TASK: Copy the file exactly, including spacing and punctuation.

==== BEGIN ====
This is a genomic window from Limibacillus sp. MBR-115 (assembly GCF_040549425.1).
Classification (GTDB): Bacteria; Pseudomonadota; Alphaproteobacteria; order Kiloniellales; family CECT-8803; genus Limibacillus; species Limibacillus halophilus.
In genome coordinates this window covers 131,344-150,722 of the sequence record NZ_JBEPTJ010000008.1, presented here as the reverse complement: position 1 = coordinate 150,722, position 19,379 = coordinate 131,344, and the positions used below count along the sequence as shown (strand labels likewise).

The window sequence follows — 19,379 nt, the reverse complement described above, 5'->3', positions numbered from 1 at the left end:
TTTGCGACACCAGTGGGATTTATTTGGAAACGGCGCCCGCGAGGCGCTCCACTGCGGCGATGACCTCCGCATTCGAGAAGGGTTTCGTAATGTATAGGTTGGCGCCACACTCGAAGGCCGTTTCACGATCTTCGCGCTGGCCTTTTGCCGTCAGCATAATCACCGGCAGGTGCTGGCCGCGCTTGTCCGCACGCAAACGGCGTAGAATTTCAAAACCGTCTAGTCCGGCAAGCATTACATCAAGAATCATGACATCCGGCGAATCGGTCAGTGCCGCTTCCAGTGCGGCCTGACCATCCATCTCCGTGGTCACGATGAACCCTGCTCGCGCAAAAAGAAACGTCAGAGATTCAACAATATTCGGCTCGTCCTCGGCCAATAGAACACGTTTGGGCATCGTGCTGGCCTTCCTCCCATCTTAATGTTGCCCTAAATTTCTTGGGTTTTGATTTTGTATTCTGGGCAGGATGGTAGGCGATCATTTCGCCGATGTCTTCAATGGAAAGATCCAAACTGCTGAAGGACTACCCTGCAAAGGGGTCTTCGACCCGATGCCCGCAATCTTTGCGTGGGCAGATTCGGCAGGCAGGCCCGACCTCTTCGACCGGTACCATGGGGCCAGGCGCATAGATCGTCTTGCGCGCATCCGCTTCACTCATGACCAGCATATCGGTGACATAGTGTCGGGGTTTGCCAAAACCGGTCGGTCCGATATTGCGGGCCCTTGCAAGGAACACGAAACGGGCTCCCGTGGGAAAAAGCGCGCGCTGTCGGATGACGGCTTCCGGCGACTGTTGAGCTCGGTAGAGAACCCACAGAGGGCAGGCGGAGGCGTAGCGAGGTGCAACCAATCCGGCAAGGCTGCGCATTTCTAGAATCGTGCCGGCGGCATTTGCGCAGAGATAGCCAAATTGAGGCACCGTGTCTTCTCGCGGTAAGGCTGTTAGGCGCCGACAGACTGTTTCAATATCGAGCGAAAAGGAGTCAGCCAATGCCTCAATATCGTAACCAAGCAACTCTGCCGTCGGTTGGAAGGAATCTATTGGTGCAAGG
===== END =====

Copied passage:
This is a genomic window from Limibacillus sp. MBR-115 (assembly GCF_040549425.1).
Classification (GTDB): Bacteria; Pseudomonadota; Alphaproteobacteria; order Kiloniellales; family CECT-8803; genus Limibacillus; species Limibacillus halophilus.
In genome coordinates this window covers 131,344-150,722 of the sequence record NZ_JBEPTJ010000008.1, presented here as the reverse complement: position 1 = coordinate 150,722, position 19,379 = coordinate 131,344, and the positions used below count along the sequence as shown (strand labels likewise).

The window sequence follows — 19,379 nt, the reverse complement described above, 5'->3', positions numbered from 1 at the left end:
TTTGCGACACCAGTGGGATTTATTTGGAAACGGCGCCCGCGAGGCGCTCCACTGCGGCGATGACCTCCGCATTCGAGAAGGGTTTCGTAATGTATAGGTTGGCGCCACACTCGAAGGCCGTTTCACGATCTTCGCGCTGGCCTTTTGCCGTCAGCATAATCACCGGCAGGTGCTGGCCGCGCTTGTCCGCACGCAAACGGCGTAGAATTTCAAAACCGTCTAGTCCGGCAAGCATTACATCAAGAATCATGACATCCGGCGAATCGGTCAGTGCCGCTTCCAGTGCGGCCTGACCATCCATCTCCGTGGTCACGATGAACCCTGCTCGCGCAAAAAGAAACGTCAGAGATTCAACAATATTCGGCTCGTCCTCGGCCAATAGAACACGTTTGGGCATCGTGCTGGCCTTCCTCCCATCTTAATGTTGCCCTAAATTTCTTGGGTTTTGATTTTGTATTCTGGGCAGGATGGTAGGCGATCATTTCGCCGATGTCTTCAATGGAAAGATCCAAACTGCTGAAGGACTACCCTGCAAAGGGGTCTTCGACCCGATGCCCGCAATCTTTGCGTGGGCAGATTCGGCAGGCAGGCCCGACCTCTTCGACCGGTACCATGGGGCCAGGCGCATAGATCGTCTTGCGCGCATCCGCTTCACTCATGACCAGCATATCGGTGACATAGTGTCGGGGTTTGCCAAAACCGGTCGGTCCGATATTGCGGGCCCTTGCAAGGAACACGAAACGGGCTCCCGTGGGAAAAAGCGCGCGCTGTCGGATGACGGCTTCCGGCGACTGTTGAGCTCGGTAGAGAACCCACAGAGGGCAGGCGGAGGCGTAGCGAGGTGCAACCAATCCGGCAAGGCTGCGCATTTCTAGAATCGTGCCGGCGGCATTTGCGCAGAGATAGCCAAATTGAGGCACCGTGTCTTCTCGCGGTAAGGCTGTTAGGCGCCGACAGACTGTTTCAATATCGAGCGAAAAGGAGTCAGCCAATGCCTCAATATCGTAACCAAGCAACTCTGCCGTCGGTTGGAAGGAATCTATTGGTGCAAGG